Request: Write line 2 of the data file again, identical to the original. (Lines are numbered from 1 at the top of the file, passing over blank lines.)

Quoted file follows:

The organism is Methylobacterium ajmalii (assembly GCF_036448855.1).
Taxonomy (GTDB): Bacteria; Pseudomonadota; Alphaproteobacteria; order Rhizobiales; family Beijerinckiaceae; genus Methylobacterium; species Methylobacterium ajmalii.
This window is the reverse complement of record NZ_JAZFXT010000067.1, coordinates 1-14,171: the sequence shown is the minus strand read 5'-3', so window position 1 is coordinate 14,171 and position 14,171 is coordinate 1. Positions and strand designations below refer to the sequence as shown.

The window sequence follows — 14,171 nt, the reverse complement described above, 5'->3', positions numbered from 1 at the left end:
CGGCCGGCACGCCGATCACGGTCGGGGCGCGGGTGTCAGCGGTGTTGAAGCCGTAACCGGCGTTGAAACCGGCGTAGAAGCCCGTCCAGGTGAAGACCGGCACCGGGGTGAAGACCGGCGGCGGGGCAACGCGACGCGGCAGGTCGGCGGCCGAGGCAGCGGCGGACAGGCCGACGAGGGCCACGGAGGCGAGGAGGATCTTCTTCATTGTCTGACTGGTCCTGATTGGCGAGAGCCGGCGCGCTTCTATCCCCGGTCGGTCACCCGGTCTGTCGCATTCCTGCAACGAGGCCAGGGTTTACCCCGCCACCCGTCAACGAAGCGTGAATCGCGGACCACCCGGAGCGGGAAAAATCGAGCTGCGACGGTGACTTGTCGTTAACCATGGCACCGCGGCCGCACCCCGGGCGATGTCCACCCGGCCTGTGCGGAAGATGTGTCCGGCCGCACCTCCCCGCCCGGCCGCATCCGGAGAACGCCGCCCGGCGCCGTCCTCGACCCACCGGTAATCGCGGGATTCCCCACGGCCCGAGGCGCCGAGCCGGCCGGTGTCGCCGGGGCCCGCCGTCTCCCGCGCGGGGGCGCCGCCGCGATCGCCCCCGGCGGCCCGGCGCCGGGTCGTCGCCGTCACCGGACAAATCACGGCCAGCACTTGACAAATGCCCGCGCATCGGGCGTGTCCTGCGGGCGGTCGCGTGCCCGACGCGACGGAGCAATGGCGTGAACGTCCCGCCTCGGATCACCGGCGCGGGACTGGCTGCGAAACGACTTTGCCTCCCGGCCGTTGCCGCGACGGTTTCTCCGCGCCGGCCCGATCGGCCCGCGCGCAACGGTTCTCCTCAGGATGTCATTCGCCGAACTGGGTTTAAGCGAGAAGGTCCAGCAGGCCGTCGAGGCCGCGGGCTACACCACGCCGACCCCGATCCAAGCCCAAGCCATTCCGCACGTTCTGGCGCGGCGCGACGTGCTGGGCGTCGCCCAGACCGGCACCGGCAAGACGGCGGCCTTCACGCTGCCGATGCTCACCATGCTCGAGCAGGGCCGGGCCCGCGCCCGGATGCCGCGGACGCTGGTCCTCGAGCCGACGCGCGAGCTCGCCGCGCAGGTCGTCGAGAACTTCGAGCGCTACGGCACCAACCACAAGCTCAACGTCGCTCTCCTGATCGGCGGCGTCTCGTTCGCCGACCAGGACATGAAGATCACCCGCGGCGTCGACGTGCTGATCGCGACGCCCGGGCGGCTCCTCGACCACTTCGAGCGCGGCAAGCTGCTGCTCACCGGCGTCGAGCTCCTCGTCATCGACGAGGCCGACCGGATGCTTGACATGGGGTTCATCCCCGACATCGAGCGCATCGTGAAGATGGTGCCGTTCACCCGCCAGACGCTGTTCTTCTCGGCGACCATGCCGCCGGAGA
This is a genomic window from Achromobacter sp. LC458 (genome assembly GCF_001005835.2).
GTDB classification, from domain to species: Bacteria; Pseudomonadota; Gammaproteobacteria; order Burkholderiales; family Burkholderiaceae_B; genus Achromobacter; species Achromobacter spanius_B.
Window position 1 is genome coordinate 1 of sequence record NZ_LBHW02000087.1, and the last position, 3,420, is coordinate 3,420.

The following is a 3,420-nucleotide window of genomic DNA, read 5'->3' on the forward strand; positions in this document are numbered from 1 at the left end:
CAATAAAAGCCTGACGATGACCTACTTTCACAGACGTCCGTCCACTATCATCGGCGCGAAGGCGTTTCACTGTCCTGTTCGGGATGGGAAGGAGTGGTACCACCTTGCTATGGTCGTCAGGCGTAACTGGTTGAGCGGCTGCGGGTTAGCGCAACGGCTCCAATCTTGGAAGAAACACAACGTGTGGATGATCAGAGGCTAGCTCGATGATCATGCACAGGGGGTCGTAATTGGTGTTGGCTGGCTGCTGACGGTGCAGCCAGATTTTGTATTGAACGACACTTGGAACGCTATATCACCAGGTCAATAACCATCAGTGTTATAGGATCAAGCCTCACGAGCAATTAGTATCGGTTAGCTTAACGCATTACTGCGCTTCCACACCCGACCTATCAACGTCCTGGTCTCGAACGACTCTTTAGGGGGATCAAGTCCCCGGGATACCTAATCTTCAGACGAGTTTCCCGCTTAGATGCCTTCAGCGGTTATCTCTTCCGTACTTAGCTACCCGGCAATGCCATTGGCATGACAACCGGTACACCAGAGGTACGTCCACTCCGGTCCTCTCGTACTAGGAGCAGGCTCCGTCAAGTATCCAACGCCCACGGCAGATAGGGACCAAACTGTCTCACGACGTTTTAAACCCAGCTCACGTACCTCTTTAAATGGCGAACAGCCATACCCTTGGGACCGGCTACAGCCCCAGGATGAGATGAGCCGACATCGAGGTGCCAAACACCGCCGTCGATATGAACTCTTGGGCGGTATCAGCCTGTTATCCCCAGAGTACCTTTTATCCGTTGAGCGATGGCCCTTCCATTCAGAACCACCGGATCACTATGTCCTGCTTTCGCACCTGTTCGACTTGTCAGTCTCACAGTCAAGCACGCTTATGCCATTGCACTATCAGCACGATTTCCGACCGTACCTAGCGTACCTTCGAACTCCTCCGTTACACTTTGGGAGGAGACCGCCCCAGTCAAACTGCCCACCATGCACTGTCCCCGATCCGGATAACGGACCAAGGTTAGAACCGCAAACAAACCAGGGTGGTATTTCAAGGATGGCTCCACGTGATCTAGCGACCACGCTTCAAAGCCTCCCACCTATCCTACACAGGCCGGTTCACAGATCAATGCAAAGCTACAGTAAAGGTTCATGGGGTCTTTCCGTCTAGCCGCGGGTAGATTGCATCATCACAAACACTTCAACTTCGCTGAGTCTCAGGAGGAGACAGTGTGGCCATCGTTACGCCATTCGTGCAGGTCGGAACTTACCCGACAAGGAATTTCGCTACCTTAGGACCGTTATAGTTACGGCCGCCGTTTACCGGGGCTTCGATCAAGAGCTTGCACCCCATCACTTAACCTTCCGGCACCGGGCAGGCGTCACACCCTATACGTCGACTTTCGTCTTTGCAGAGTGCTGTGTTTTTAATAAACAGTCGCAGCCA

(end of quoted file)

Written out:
Taxonomy (GTDB): Bacteria; Pseudomonadota; Alphaproteobacteria; order Rhizobiales; family Beijerinckiaceae; genus Methylobacterium; species Methylobacterium ajmalii.